In this first book in the Step By Step trilogy, global catastrophe occurs as all plastic mysteriously liquefies. All the small components making many technologies possible—navigation systems, communications, medical equipment—fail. In Sycamore River, citizens find their lives disrupted as everything they’ve depended on melts around them, with sometimes fatal results. All they can rely upon is themselves. And this is only the beginning . . .
Drop by Drop is an interesting concept: plastics all over the world start to liquefy, and anything depending on plastics stop working. The idea is very much like the TV show, Jericho, and a non-zombie post apocalyptic story is a fresh read, so I requested it on Netgalley. The problem with Drop by Drop is that there is no plot. The story just meanders through a few years without a solid understanding of the flow of time. I think that the entire story spans a few years, maybe as many as four? The time shifts are abrupt, sometimes happening in the middle of a chapter. The vignettes are interesting by themselves, but linked together with no apparent ending to the story, the whole thing is an exercise in futility, but excessive head hopping soils even the interesting vignettes. Often I had to re-read a page or paragraph to figure out whom the section was about. Any time this happens in a book, I’m knocked out of the narrative, and any time the reader is knocked out of the narrative, it’s a chance that they’ll stop reading. I think that this story would’ve been better as a series of short stories, or even following a particular character through out the ordeal, perhaps in some sort of repeated chronology to show how different people and couples handle the plastic apocalypse. Very few of the characters are relatable, and although some backstory is filled in, the origins of most of the characters are nebulous at best. One of the biggest sins I feel a writer can commit is a bad ending, and Drop by Drop does just that: nothing is resolved, and a new impending doom is introduced to entice you to purchase book two. It took me five days to grind through a book that’s 336 pages, so you can imagine how frustrating it was to end in a cliffhanger. I kept hoping for a payout, but that wasn’t the case. Overall, I’d give Drop by Drop three stars, and with a $13 price tag for the ebook, I’d avoid this story entirely.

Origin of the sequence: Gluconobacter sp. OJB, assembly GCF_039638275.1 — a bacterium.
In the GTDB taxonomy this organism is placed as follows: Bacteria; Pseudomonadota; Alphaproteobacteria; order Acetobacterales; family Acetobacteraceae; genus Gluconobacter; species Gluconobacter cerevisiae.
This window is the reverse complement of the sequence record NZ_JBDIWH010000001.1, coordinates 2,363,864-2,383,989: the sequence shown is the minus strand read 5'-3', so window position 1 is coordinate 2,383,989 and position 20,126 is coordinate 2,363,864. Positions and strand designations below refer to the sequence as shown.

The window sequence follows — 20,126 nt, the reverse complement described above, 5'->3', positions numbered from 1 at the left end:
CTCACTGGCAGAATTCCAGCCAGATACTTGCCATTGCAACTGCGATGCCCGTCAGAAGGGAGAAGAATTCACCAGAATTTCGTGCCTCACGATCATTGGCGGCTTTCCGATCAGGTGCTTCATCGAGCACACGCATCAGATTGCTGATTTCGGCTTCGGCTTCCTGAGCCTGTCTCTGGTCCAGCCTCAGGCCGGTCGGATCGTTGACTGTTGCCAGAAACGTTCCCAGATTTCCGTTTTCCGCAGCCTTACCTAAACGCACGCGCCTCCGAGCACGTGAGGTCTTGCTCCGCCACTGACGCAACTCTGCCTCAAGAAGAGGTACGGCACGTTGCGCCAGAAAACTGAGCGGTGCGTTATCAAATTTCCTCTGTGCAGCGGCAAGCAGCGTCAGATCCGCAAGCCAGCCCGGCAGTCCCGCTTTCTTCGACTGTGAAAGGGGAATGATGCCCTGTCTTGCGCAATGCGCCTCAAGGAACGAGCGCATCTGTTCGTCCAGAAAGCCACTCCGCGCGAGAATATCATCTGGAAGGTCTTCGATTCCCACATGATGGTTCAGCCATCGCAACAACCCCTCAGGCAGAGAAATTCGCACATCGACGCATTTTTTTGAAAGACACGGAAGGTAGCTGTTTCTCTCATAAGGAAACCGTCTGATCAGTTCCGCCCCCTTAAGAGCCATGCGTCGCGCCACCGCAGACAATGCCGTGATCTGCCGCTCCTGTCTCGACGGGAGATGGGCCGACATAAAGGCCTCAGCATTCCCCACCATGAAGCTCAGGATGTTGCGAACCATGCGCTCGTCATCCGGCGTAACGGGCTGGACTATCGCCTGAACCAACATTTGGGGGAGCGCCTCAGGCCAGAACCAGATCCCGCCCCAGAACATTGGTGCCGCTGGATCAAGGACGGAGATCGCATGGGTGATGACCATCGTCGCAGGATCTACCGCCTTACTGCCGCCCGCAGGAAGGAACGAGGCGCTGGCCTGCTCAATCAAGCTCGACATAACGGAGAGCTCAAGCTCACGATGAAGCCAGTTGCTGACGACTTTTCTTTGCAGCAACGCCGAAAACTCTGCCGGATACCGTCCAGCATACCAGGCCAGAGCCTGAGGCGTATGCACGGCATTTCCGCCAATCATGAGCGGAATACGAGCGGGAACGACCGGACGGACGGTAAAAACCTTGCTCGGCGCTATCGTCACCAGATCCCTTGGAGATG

Morgan Llywelyn is an American-born Irish author best known for her historical fantasy, historical fiction, and historical non-fiction. Her fiction has received several awards and has sold more than 40 million copies, and she herself is recipient of the 1999 Exceptional Celtic Woman of the Year Award from Celtic Women International.
First, the virus took Kaelyn’s friends, then her family, and now it’s spread beyond her island. No one is safe. But when Kaelyn finds samples of a vaccine hidden in her father’s abandoned laboratory, she knows there’s only one option: seek out someone who can replicate it. As Kaelyn and her friends head to the mainland they face greater challenges than they ever could have imagined. Not everyone they meet wants Kaelyn to succeed-and many simply want her dead and the vaccine for themselves. With the chance of finding help slipping away, will Kaelyn be forced to sacrifice those she loves in order to rescue the human race? Megan Crewe’s second installment in this powerful and gripping YA series tackles self-preservation, first love, and hope. This heart-wrenching story of one girl’s bravery and unbeatable spirit will leave readers fervently awaiting the final book in this suspenseful and action-packed trilogy.
The Lives We Lost is very much like The Way We Fall. I think that the plot was thinner in TLWL over TWWF, but book two is character-driven, and not plot driven. It did seem to drag on a bit in some sections, and the decisions made by Kaelyn were often confounding, but that’s what I’d expect from a 17-year old protagonist. The same black and white in a world of gray was present, but Kaelyn is starting to see that the world is not as rigidly black and white as she saw it on the island.
Because every post-apocalyptic story has to have a megalomaniac whose charisma attracts the worst of the worst, but the masses keep in line because of the implied brutality, we have the inkling of that exact character who will presumably be prominent in book three. I’m up for book three. It’ll be nice to finally have some closure for the series. Like book one, I’m rating The Lives We Lost four stars.
Like many authors, Megan Crewe finds writing about herself much more difficult than making things up. A few definite facts: she lives in Toronto, Canada with her husband and son (and does on occasion say “eh”), she tutors children and teens with special needs, and she’s spent the last six years studying kung fu, so you should probably be nice to her. She has been making up stories about magic and spirits and other what ifs since before she knew how to write words on paper. These days the stories are just a lot longer.